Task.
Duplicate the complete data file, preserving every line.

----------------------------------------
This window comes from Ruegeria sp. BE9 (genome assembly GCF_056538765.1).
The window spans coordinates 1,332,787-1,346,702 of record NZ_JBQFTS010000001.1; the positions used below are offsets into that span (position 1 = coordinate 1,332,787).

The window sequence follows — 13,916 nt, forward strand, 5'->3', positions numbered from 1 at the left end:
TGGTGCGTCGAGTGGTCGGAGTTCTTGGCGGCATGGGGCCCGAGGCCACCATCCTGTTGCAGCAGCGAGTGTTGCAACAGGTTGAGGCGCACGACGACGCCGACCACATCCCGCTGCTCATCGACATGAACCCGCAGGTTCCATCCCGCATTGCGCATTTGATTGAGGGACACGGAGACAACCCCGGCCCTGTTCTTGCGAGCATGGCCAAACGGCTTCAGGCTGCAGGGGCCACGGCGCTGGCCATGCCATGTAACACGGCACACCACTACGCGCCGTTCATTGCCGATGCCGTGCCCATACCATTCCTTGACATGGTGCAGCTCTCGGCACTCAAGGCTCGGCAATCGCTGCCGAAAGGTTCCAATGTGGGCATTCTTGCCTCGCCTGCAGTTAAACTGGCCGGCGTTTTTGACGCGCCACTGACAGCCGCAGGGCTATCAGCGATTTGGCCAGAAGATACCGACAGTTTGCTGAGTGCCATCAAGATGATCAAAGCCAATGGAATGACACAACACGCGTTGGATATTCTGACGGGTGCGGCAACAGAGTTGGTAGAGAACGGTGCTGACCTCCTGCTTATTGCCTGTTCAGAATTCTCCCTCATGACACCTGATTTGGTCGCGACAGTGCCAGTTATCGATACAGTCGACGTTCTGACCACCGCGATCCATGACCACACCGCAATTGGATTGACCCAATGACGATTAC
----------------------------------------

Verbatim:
This window comes from Ruegeria sp. BE9 (genome assembly GCF_056538765.1).
The window spans coordinates 1,332,787-1,346,702 of record NZ_JBQFTS010000001.1; the positions used below are offsets into that span (position 1 = coordinate 1,332,787).

The window sequence follows — 13,916 nt, forward strand, 5'->3', positions numbered from 1 at the left end:
TGGTGCGTCGAGTGGTCGGAGTTCTTGGCGGCATGGGGCCCGAGGCCACCATCCTGTTGCAGCAGCGAGTGTTGCAACAGGTTGAGGCGCACGACGACGCCGACCACATCCCGCTGCTCATCGACATGAACCCGCAGGTTCCATCCCGCATTGCGCATTTGATTGAGGGACACGGAGACAACCCCGGCCCTGTTCTTGCGAGCATGGCCAAACGGCTTCAGGCTGCAGGGGCCACGGCGCTGGCCATGCCATGTAACACGGCACACCACTACGCGCCGTTCATTGCCGATGCCGTGCCCATACCATTCCTTGACATGGTGCAGCTCTCGGCACTCAAGGCTCGGCAATCGCTGCCGAAAGGTTCCAATGTGGGCATTCTTGCCTCGCCTGCAGTTAAACTGGCCGGCGTTTTTGACGCGCCACTGACAGCCGCAGGGCTATCAGCGATTTGGCCAGAAGATACCGACAGTTTGCTGAGTGCCATCAAGATGATCAAAGCCAATGGAATGACACAACACGCGTTGGATATTCTGACGGGTGCGGCAACAGAGTTGGTAGAGAACGGTGCTGACCTCCTGCTTATTGCCTGTTCAGAATTCTCCCTCATGACACCTGATTTGGTCGCGACAGTGCCAGTTATCGATACAGTCGACGTTCTGACCACCGCGATCCATGACCACACCGCAATTGGATTGACCCAATGACGATTAC